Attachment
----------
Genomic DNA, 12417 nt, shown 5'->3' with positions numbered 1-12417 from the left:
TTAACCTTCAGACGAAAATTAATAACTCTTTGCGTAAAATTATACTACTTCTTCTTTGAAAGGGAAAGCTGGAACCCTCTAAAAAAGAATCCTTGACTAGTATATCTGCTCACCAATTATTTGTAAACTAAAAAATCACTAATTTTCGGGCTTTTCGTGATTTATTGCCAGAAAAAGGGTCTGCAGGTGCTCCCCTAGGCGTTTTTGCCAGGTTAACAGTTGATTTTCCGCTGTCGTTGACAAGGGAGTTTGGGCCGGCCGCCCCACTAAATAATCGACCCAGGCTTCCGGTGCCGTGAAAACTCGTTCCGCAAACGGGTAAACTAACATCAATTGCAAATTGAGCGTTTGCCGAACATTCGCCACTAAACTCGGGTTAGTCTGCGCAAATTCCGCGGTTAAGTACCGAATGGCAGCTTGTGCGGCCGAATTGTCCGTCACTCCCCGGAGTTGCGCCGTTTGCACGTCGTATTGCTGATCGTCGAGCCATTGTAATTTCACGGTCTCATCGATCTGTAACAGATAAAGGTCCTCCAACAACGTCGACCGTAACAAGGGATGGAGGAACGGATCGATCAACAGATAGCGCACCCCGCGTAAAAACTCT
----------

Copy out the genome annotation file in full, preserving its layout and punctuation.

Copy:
Genomic DNA, 12417 nt, shown 5'->3' with positions numbered 1-12417 from the left:
TTAACCTTCAGACGAAAATTAATAACTCTTTGCGTAAAATTATACTACTTCTTCTTTGAAAGGGAAAGCTGGAACCCTCTAAAAAAGAATCCTTGACTAGTATATCTGCTCACCAATTATTTGTAAACTAAAAAATCACTAATTTTCGGGCTTTTCGTGATTTATTGCCAGAAAAAGGGTCTGCAGGTGCTCCCCTAGGCGTTTTTGCCAGGTTAACAGTTGATTTTCCGCTGTCGTTGACAAGGGAGTTTGGGCCGGCCGCCCCACTAAATAATCGACCCAGGCTTCCGGTGCCGTGAAAACTCGTTCCGCAAACGGGTAAACTAACATCAATTGCAAATTGAGCGTTTGCCGAACATTCGCCACTAAACTCGGGTTAGTCTGCGCAAATTCCGCGGTTAAGTACCGAATGGCAGCTTGTGCGGCCGAATTGTCCGTCACTCCCCGGAGTTGCGCCGTTTGCACGTCGTATTGCTGATCGTCGAGCCATTGTAATTTCACGGTCTCATCGATCTGTAACAGATAAAGGTCCTCCAACAACGTCGACCGTAACAAGGGATGGAGGAACGGATCGATCAACAGATAGCGCACCCCGCGTAAAAACTCT